We’ve heard a lot about vaccine efficacy and vaccine effectiveness in regard to the various COVID-19 vaccines getting approved.
Some vaccines have efficacy or effectiveness rates of 95% while others have rates closer to 66%. Viewers have been seeking clarity from VERIFY because of confusion surrounding what that means.
What is the difference between vaccine efficacy and vaccine effectiveness? What do the terms actually mean?
WHY WE ARE VERIFYING
Various viewers have sent in questions about the difference, and recently news outlets have written stories attempting to clarify the terms.
One viewer, Doug, asked the VERIFY team, “Could you explain the difference between 'efficiency' and ‘efficacy’?” He then referenced that the Johnson & Johnson vaccine has rates of 66% and the other two vaccines, Pfizer and Moderna, have rates of around 95%.
The difference between the two terms in the vaccine world is small and only serves to clarify the rigor of the data.
Both terms measure how much less likely someone is to get the disease than if they had not been vaccinated. So a COVID-19 vaccine with a 95% efficacy or effectiveness means it will make someone 95% less likely to get COVID-19.
It does not mean 95% of recipients are protected from the disease and five percent are not, as some may assume.
WHAT WE FOUND
“Vaccine efficacy and vaccine effectiveness measure the proportionate reduction in cases among vaccinated persons,” a Centers for Disease Control page explains. “Vaccine efficacy is used when a study is carried out under ideal conditions, for example, during a clinical trial. Vaccine effectiveness is used when a study is carried out under typical field (that is, less than perfectly controlled) conditions.”
A World Health Organization slideshow echoes this explanation.
“[Vaccine efficacy is percent] reduction in disease incidence in a vaccinated group compared to an unvaccinated group under optimal conditions,” the WHO information states. It then says that vaccine effectiveness is the ability of the vaccine to prevent certain outcomes in the “real world” and highlights that this requires less stringent eligibility.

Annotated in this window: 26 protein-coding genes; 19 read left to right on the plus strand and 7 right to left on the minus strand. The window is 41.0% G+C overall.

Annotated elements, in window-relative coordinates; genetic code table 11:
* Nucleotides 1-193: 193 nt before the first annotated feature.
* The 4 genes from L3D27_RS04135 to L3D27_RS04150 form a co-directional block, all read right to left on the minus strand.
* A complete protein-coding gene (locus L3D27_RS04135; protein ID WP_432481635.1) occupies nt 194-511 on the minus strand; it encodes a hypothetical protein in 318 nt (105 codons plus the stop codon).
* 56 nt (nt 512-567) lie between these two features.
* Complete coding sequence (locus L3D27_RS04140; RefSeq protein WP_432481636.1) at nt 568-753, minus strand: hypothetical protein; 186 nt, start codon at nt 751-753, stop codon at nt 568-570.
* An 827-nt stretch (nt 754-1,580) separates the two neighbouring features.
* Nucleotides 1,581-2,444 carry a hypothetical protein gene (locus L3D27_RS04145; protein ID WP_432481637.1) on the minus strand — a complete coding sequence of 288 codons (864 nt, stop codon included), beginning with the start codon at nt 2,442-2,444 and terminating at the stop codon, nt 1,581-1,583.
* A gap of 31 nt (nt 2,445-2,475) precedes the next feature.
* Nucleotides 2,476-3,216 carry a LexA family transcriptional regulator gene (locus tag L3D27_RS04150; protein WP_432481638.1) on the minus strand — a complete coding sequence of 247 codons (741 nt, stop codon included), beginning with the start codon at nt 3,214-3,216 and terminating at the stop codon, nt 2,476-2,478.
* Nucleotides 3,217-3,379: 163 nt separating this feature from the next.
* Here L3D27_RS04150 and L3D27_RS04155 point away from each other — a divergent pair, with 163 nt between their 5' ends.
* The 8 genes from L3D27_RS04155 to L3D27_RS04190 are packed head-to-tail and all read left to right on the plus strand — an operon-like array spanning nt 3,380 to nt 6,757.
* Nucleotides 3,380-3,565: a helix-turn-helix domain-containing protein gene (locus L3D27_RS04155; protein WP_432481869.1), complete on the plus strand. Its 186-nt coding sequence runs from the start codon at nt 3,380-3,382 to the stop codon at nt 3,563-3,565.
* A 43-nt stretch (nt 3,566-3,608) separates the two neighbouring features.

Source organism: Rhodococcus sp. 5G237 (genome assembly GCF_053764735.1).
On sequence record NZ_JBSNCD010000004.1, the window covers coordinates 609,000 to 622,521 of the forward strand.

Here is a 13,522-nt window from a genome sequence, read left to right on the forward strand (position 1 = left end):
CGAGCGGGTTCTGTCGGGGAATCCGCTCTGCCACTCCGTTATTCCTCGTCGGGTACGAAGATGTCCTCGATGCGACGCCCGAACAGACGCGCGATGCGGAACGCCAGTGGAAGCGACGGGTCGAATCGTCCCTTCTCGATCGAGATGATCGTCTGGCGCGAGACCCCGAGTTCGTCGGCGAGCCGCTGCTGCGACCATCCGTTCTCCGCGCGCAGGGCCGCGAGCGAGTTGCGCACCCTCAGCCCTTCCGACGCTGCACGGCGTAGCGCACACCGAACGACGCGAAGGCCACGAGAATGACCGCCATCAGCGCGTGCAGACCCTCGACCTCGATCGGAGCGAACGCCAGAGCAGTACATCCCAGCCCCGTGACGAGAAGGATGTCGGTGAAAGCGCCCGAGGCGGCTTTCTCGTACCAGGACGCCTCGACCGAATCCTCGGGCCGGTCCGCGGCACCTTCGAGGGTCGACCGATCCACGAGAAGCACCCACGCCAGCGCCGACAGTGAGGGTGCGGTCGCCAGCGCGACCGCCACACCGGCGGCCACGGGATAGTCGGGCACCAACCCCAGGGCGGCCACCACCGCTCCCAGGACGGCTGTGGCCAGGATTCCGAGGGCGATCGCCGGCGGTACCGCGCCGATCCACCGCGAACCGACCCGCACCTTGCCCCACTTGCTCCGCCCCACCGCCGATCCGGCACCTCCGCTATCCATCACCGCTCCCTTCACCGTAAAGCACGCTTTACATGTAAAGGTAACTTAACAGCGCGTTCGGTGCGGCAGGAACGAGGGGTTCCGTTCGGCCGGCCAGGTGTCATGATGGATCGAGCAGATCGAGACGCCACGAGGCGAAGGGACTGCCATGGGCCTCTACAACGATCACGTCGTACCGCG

The definitions from these organizations in particular are important because manufacturers have to share these outcomes with government bodies in the specific language these governments use in order to get their vaccines approved.
An article in the medical journal The Lancet actually tackled the misconception around what vaccine efficacy means directly — even pointing out that writing in its own publication has made this mistake.
“It means that in a population such as the one enrolled in the trials, with a cumulated COVID-19 attack rate over a period of 3 months of about 1% without a vaccine, we would expect roughly 0.05% of vaccinated people would get diseased,” the article’s author, Piero Olliaro, said. “It does not mean that 95% of people are protected from disease with the vaccine—a general misconception of vaccine protection also found in a Lancet Infectious Diseases Editorial.”
A published study for a real vaccine trial shows how this gets measured. This study, published last month, explains how a vaccine trial gave 15,120 people the vaccine and 15,120 people a placebo, which is essentially a fake with nothing actually in it. In that study, 185 people who received the placebo became symptomatic with COVID-19 compared to only 11 people who had received the real vaccine. Between the two groups, 94.1% fewer people in the vaccine group became symptomatically ill.
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Understanding the difference between this measure of efficacy and the other, wrong definition of efficacy is important. The math shows there is a very clear difference in how a disease spreads between the two definitions.
Olliaro explained that there’s an important distinction between people who are protected by a vaccine and the actual number of the population that is disease-free.
Many people perceive a 95% effective vaccine would mean that 5% of a population will still get the virus. That’s not the case.
It’s a bit simpler to explain with a math example:
Many people perceive a 95% effective vaccine means: If 100,000 people are vaccinated and the vaccine protects 95% of them, “that would leave 5,000 [5%] individuals diseased over 3 months.”
But the numbers actually look like this: 100,000 people are vaccinated. Before the vaccinations, they would have expected an “attack rate” of about 1% or 1,000 COVID-cases in that population. After the vaccines, that 1% is reduced by 95% and now only .05% of the population is expected to get sick - or about 50 people.
Over the last month, the CDC estimates the United States has had a rate of 689 new COVID-19 cases per 100,000 people. If the entire population received a vaccine with a 95% efficacy, that rate drops to about 34.5. If the entire population received a vaccine with a 66% efficacy, that rate drops to about 234. Both are far lower than what the rate would be if vaccines only protected 95% of recipients.
Basically, whatever rate of the population is getting COVID-19 now, a population fully vaccinated by the Pfizer and Moderna vaccines would have a rate 95% lower and a population fully vaccinated by the Johnson & Johnson vaccine would have a rate 66% lower.
Those rates were measured through studies where researchers were able to compare their results through control groups. That’s efficacy. In the coming months, researchers will be able to compare the disease rate of those who have received the vaccine to those who have not. That will be effectiveness.
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